Saturday, August 11, 2007

Global Market, Global Emotion, Global Design?

Designing for a global market ...

"In the current discussion of where design is going and what matters, there is an emphasis on the user and his or her (emotional) experience. It is a hot topic in books, blogs and the minds of industrial designers and interaction designers, worldwide. The importance of a focus on (emotional) experiences in addition to a merely technological or functional focus is being stressed by professionals with many different cultural backgrounds.

As Levitt (1983) suggested in the Eighties, the world has become a global market place, or a ‘global village’, where each and every consumer shares similar values, lifestyles and desires for product quality and modernity. Does this also imply that there is something like a common ‘emotional experience’? In my opinion, the answer to this question is two-fold. First of all, people share basic emotional reactions and basic human needs. This makes us all part of the same species, so to speak. However, different culturally specific contexts can make a person from Asia evaluate the same stimulus differently from a European person. But, does this count for all products and designs?

A study by Morris and Pai (1997) measured the difference in experience of pleasure, arousal and dominance (PAD) with advertisements between Taiwanese and American subjects. The results indicated that there were no significant overall differences in emotional responses to the ads. Nevertheless, they conclude by saying that culture indeed has some influence on the emotional response to some commercials. This supports the assumption that there are cultural factors influencing the emotional experience. I will try to explain below how I think differences in emotional experience between cultures occur.

People share a set of general needs. Hassenzahl (2004) distinguishes between needs for manipulation (goal-achievement), stimulation (personal growth, an increase of knowledge and skills), identification (self-expression, interaction with relevant others) and evocation (self-maintenance, memories). Needs that are fulfilled create positive emotions, whereas needs that are not fulfilled promote negative emotions. As we all share these needs, it is likely to assume that they are similar for people from different cultural backgrounds. However, if we all share these needs, how different are they weighted between cultures to explain the differences we notice in product experience? The answer lies in the context or particular usage situation of the product.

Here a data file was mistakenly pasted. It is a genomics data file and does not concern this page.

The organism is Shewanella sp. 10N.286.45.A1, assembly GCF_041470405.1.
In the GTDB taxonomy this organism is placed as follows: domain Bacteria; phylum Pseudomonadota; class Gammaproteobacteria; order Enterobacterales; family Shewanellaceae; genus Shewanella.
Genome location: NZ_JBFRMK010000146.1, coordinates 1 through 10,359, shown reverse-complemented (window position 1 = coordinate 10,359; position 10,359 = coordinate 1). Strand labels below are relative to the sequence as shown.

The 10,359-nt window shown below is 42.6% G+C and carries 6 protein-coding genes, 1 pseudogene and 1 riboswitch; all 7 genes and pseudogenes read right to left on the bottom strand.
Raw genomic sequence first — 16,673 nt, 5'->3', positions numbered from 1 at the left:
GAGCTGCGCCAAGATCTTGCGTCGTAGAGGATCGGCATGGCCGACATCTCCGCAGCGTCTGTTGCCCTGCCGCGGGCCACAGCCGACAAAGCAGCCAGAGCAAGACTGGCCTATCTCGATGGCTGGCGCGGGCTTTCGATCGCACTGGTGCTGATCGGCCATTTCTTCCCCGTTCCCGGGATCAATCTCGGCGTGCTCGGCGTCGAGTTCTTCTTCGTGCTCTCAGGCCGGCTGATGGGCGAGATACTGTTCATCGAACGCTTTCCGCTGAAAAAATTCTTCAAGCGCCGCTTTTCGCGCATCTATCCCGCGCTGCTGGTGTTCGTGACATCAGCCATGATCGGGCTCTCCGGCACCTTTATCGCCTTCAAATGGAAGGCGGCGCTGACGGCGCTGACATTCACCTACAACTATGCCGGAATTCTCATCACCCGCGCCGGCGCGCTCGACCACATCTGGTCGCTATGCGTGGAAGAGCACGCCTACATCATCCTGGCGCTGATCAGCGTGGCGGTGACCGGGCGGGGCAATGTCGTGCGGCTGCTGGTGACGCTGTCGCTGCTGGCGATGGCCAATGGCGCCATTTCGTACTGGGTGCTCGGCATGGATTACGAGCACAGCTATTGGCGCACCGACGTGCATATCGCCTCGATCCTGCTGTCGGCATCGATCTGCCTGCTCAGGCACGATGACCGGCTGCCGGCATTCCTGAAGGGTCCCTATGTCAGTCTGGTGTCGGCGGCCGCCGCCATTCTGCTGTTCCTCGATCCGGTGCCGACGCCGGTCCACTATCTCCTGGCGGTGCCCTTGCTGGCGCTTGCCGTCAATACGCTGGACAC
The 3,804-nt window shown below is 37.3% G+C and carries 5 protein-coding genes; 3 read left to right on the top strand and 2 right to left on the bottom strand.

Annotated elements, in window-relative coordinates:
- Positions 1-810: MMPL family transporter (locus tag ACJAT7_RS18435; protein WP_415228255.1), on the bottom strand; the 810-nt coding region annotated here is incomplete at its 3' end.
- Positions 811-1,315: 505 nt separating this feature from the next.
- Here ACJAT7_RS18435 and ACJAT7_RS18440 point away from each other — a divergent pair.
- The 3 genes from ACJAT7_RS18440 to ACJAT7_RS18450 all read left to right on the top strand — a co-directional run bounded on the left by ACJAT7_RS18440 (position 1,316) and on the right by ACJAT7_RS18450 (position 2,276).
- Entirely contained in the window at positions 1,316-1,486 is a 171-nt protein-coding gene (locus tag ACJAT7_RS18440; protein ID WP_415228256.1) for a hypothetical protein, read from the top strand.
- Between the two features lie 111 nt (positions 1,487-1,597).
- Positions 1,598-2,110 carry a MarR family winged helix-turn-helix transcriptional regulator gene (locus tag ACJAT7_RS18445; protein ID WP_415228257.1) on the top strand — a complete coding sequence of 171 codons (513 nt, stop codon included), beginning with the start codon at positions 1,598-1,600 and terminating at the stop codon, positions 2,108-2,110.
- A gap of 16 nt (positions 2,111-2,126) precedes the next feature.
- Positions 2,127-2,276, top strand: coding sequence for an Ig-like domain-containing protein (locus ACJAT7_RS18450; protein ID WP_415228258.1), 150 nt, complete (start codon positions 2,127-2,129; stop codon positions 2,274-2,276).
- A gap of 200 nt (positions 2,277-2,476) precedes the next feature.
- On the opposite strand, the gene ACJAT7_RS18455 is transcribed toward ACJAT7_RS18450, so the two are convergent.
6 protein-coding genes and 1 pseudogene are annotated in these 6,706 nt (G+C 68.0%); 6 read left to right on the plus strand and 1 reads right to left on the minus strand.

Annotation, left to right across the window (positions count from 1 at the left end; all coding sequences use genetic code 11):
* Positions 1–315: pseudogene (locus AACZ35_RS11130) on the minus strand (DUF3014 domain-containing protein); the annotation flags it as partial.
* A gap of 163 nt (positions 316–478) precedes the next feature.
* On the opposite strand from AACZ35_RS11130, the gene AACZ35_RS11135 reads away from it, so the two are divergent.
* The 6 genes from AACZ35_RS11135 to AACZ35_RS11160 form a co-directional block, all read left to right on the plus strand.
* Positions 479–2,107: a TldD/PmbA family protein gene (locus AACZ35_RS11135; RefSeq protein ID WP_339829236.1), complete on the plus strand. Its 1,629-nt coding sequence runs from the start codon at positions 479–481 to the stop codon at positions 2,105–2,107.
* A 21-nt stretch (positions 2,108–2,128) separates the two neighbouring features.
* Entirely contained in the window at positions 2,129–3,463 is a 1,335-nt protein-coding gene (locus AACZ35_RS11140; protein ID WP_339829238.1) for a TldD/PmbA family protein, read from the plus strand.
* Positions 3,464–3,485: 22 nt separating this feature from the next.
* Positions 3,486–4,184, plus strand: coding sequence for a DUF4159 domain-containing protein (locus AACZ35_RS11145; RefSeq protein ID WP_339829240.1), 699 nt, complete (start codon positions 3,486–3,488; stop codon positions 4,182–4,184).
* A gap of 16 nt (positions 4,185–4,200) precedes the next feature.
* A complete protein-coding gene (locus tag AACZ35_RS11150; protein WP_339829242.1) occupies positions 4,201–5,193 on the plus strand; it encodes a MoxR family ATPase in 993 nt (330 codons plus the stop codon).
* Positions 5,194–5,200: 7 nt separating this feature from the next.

... A product that has been specifically designed for a certain culture is the ‘ilkone’ mobile phone. This phone was particularly designed for Muslims and it has features that have been tailored to meet the needs of Muslims. For example, the phone has an Islamic calendar, the complete Holy Quran text with English translation (approved by Al-Azhar), a prayer alarm and automatic Qibla direction from anywhere in the world, etc., etc."    (Continued via    [Usability Resources]

ilkone Designed for Global Market - Usability, User Interface Design

ilkone Designed for Global Market


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